IEA SHC Task 53: New Generation Solar Cooling & Heating Systems
According to the study 'The Future of Cooling' [OECD/IEA 2018], the energy demand for air-conditioning (AC) is growing faster than any other final energy demand in the building sector. Between 1990 and 2016, global energy consumption tripled to over 2000 terawatt hours. If no appropriate measures are taken, the energy requirement for air-conditioning is expected to triple further by 2050. It is assumed that by 2050 the three countries India, Indonesia and China will account for about half of the total worldwide increase in air-conditioning systems (ACs). It is estimated that over 2 billion ACs will be installed in China and India by 2050.
Solar Air-Conditioning (SAC) is an effective technical solution for improving people's comfort and reducing resource consumption and CO2 emissions by applying renewable energy resources.
Contents and objectives
SHC Task 53 is designed as a valuable continuation of the previous working groups of SHC Task 38 (Solar Air-Conditioning and Refrigeration) and SHC Task 48 (Quality Assurance & Support Measures for Solar Cooling Systems). For the first time, the international working group researched both solar-thermal and solar-electrically driven cooling and air-conditioning processes in the capacity range less than 100 kW thermal.
The result of the SHC Tasks 53 cooperation is a series of documents, guidelines and tools that support market players in implementing high-quality, durable and reliable solar cooling and heating (SHC) systems.
In cooperation with a total of 22 organisations (research institutes, universities and companies) from ten countries, the SHC Task 53 dealt with numerous topics and published reports. The Austrian participants have coordinated and managed tasks/ activities and thus they were able to help shape the content. Based on the findings and experiences from national and international projects on 'Solar Cooling and Heating' and 'Photovoltaics', the Austrian partners contributed their respective expertise. On the one hand relevant information and results were prepared and provided and on the other hand methods for standardised long-term monitoring, the evaluation approach and analysis of the energetic, ecological and economic SHC system performance were developed for measurement and simulation data.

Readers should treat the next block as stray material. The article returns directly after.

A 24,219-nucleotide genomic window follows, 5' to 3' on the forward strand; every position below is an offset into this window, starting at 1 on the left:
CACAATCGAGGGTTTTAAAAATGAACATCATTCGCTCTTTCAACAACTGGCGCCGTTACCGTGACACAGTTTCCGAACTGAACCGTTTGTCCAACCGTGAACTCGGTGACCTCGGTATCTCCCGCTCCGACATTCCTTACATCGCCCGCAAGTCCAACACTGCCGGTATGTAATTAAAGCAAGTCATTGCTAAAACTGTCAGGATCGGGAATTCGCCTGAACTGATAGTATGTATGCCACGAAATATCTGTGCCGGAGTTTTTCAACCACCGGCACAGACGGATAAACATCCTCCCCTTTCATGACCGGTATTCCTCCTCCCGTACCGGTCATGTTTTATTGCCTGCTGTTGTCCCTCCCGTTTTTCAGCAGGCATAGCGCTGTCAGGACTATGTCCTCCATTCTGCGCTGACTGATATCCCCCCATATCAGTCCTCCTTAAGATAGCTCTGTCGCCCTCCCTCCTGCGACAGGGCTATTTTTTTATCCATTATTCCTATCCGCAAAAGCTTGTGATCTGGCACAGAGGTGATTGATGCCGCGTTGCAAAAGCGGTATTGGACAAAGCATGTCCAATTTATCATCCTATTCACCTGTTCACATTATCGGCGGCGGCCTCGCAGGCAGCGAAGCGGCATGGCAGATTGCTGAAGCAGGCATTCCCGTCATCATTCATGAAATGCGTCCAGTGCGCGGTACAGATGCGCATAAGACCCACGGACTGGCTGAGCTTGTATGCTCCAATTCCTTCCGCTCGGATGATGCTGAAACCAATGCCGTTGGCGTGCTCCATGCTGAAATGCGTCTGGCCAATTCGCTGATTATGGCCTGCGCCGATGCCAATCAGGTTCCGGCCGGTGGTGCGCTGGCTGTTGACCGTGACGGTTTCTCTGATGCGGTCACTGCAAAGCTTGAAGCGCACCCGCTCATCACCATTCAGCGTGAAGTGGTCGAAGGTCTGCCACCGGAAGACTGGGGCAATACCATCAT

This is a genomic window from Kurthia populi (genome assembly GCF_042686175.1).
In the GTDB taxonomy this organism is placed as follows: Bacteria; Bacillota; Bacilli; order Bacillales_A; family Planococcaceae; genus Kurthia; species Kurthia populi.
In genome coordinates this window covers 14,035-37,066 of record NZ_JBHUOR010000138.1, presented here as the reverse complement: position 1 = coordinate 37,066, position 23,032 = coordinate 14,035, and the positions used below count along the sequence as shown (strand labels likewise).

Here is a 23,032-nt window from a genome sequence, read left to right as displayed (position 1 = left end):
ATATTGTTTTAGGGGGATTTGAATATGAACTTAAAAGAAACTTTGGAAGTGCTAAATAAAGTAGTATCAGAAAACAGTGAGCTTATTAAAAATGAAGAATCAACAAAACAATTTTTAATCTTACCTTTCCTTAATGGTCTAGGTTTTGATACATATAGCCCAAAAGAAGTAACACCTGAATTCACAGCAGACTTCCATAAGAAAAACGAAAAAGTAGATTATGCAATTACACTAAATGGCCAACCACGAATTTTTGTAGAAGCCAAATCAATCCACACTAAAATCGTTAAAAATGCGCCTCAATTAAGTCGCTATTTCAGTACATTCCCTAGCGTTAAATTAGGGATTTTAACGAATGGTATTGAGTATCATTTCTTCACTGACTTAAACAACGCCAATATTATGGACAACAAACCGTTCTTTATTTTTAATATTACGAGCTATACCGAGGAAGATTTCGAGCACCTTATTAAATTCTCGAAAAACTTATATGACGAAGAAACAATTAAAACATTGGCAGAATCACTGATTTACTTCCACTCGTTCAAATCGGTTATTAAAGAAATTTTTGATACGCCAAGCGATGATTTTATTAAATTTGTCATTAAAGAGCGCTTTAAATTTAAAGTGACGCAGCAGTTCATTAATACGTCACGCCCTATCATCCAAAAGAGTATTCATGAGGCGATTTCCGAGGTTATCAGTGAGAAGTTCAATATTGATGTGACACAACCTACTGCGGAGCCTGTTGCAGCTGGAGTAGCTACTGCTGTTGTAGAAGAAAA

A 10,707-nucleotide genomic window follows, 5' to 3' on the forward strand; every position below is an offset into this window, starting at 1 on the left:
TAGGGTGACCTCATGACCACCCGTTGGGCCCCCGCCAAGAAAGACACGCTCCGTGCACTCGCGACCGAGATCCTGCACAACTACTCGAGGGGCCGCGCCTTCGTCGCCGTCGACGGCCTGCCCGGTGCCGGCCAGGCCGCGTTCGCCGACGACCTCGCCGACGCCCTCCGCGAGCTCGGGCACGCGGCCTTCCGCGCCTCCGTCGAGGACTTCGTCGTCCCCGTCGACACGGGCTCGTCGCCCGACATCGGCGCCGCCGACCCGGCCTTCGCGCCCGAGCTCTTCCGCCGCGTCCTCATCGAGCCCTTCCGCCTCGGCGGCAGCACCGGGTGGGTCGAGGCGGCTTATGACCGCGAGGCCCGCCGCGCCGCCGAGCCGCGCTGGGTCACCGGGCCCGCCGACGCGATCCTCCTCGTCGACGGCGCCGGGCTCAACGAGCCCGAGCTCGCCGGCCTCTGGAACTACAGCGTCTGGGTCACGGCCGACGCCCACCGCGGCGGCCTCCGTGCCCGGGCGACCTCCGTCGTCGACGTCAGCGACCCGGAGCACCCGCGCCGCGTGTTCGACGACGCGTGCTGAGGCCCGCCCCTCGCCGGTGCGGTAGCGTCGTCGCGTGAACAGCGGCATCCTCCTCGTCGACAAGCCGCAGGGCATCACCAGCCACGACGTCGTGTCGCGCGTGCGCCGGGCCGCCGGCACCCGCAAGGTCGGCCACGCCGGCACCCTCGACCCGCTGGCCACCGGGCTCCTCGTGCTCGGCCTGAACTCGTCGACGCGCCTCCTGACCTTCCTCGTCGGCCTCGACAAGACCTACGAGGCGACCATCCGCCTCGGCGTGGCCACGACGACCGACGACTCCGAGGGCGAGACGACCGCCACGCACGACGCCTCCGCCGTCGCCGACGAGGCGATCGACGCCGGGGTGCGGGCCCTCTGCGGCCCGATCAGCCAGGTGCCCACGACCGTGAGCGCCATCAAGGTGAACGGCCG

The Austrian participants of the IEA SHC Task 53 worked on the active dissemination of the main findings in Austria. Among other things, a national workshop was held in Graz in October 2018.
Results and conclusions
Numerous deliverables and documents are published on the official website of SHC Task53. Significant Austrian contributions can be found in the following results reports:
- D_A.1 Definition of the existing cooling reference systems
- D_A.2 State of the art of new generation commercially available products
- D_A.4 Report on a new and universal classification method "new generation solar cooling square view" for generic systems
- D_B.2 Netzfreundliche SHC-Systeme
- D_C.2 Adapted Monitoring Procedure of New Generation Solar Heating & Cooling Systems
- D_C.3 T53E4 Tool – To Assess a System's Technical and Economic Potential
- D_C.4 Monitoring data analysis on technical issues & on performances
- Position Paper - Solar Heating and Cooling & Solar Air-Conditioning [PosPaper 2018]
By applying the developed support measures and tools, it may be possible to significantly accelerate the rollout of solar cooling and heating technology - with significantly reduced fossil primary energy consumption over the life cycle of the SHC systems.
Due to the financial support of the BMVIT, Austria was able to further expand its expertise in the field of research and development of the system technology 'Solar Cooling and Heating' and the researchers of the national institutions are respected and welcome partners on an international and European level.
Australia, Austria, China, Germany, France, Italy, Sweden, Switzerland and Spain
AIT Austrian Institute of Technology GmbH
Donau-City-Str. 1, 1220-Wien
AEE – Institut für Nachhaltige Technologien
Feldgasse 19, 8200 Gleisdorf
Universität Innsbruck, Institut für Konstruktion und Materialwissenschaften, Arbeitsbereich Energieeffizientes Bauen (UIBK)
Technikerstraße 13, 6020 Innsbruck